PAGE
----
He was the last of the independents, a storybook career with a long career in the NASCAR Cup ranks, dating back to the days when it was called Grand National racing.
But Dave Marcis was the proud owner of a proud team, and no one worked harder. He worked on the engines, the bodywork, drove the hauler. Unlike the Good Ol’ Boys of the South, he came out of the highly competitive stock-car ranks of Wisconsin to make his name at places like Talladega and Martinsville.
“I may have gone to the ‘500’ once in the ‘70s,” said Marcis, 69, from his home in Arden. N.C. “But I think the first time I was there was when we tested the IROC cars there and had the tire tests leading up to the race. Of course, I’d driven by there but never went in.”
He hasn’t raced since being in an IROC car, other than running a Legends race in April at Bristol. That’s his only racing activity today.
But he has Camp 28, a restaurant, bar and hotel in Rib Lake, Wis., his shop in the Charlotte area, some trucks and some hobbies.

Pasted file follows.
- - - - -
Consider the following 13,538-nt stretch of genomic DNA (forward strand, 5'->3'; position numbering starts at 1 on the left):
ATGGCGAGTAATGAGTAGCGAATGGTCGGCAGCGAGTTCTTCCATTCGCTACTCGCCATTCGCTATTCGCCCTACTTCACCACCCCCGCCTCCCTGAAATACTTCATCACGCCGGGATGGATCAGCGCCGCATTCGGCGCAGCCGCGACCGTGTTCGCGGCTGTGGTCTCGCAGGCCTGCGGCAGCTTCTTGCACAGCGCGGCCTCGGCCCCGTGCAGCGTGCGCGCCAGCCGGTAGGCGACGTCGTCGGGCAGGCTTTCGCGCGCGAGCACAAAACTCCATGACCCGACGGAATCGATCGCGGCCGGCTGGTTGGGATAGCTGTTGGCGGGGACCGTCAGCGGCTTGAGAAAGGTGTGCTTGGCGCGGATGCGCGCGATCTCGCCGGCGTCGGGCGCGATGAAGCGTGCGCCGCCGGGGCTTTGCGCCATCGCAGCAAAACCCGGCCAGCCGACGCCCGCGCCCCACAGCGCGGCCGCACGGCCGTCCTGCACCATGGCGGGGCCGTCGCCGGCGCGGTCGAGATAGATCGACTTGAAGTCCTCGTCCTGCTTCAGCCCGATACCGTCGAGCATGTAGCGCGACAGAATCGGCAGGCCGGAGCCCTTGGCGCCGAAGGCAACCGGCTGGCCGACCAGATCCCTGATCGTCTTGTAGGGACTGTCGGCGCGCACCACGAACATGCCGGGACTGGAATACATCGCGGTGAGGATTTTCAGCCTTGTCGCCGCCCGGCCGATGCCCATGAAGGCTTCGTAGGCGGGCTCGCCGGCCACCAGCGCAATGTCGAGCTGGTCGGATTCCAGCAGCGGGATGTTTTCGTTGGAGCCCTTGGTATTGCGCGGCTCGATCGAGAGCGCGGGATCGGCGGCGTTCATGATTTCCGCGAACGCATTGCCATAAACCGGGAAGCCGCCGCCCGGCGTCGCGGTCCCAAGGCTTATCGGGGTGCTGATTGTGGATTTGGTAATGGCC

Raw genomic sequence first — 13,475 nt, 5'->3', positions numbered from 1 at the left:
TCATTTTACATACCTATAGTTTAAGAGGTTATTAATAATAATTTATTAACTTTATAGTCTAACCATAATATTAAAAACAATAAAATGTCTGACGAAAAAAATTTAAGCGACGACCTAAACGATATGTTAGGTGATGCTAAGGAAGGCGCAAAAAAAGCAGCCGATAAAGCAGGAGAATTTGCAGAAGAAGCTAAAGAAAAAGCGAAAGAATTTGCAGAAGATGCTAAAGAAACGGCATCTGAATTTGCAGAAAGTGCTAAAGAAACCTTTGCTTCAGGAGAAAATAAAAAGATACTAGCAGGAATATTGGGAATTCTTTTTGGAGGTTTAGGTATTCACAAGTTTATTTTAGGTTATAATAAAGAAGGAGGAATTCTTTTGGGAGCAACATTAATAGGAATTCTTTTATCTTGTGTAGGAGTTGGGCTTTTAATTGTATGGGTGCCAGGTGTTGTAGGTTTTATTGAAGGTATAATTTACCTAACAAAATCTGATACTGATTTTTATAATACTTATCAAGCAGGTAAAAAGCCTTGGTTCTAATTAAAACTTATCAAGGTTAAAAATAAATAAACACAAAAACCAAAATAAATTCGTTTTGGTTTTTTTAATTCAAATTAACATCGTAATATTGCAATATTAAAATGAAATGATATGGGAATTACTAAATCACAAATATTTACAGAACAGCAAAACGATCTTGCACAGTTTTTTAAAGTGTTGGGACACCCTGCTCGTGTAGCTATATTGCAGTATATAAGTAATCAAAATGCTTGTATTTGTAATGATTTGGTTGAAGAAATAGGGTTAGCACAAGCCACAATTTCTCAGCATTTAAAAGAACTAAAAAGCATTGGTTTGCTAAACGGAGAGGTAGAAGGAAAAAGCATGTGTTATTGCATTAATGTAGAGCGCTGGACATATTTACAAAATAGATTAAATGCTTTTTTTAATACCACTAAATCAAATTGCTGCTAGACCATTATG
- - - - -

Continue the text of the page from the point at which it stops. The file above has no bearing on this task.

“I’m busy all the time,” he said. “I try to get up there (in Wisconsin) about once a month, and I expect it’s about 50-50 between here and there. In the winter, I go deer hunting, ice fishing, snowmobiling. We have a lot of area up there for that. I bought a place back in the ‘70s when you could afford it.”
About Indy, he said the race day crowd “narrowed” the front stretch.
“Those Cup guys … it doesn’t take them but a few laps to get it.
“When you came off Turn 4 and saw all those people, you just have to be there to believe it. It looks narrower. It’s an awesome feeling. It’s massive … quite an experience.
“I remember qualifying, going down the backstretch and thinking about all the history there. It was a funny thing. I was so focused that I walked by my wife in the pits and said, ‘How ya doin’?’ and didn’t even realize it was my wife.”
Marcis tested often and got some help from bigger teams along the way. He drove two races for Roger Penske and had an ongoing relationship with Richard Childress and the late Dale Earnhardt, doing a lot of their testing.
“Mark Donohue was the first to hire me with the IROC cars,” Marcis said. “I ended up doing it for 30 years. I had some opportunities to run for other teams, but they wouldn’t have been the full schedule and I wanted to race.”
Marcis qualified a credible 16th for the inaugural Brickyard 400 but an accident took him out early.
It was during another early departure from a race during his career that Marcis gave TV viewers the quote of the weekend. He dropped out to pit road early in a race, and a TV interviewer was right on the scene.
“What happened?” asked the interviewer.
“I just couldn’t keep the smoke in the engine,” Marcis said.
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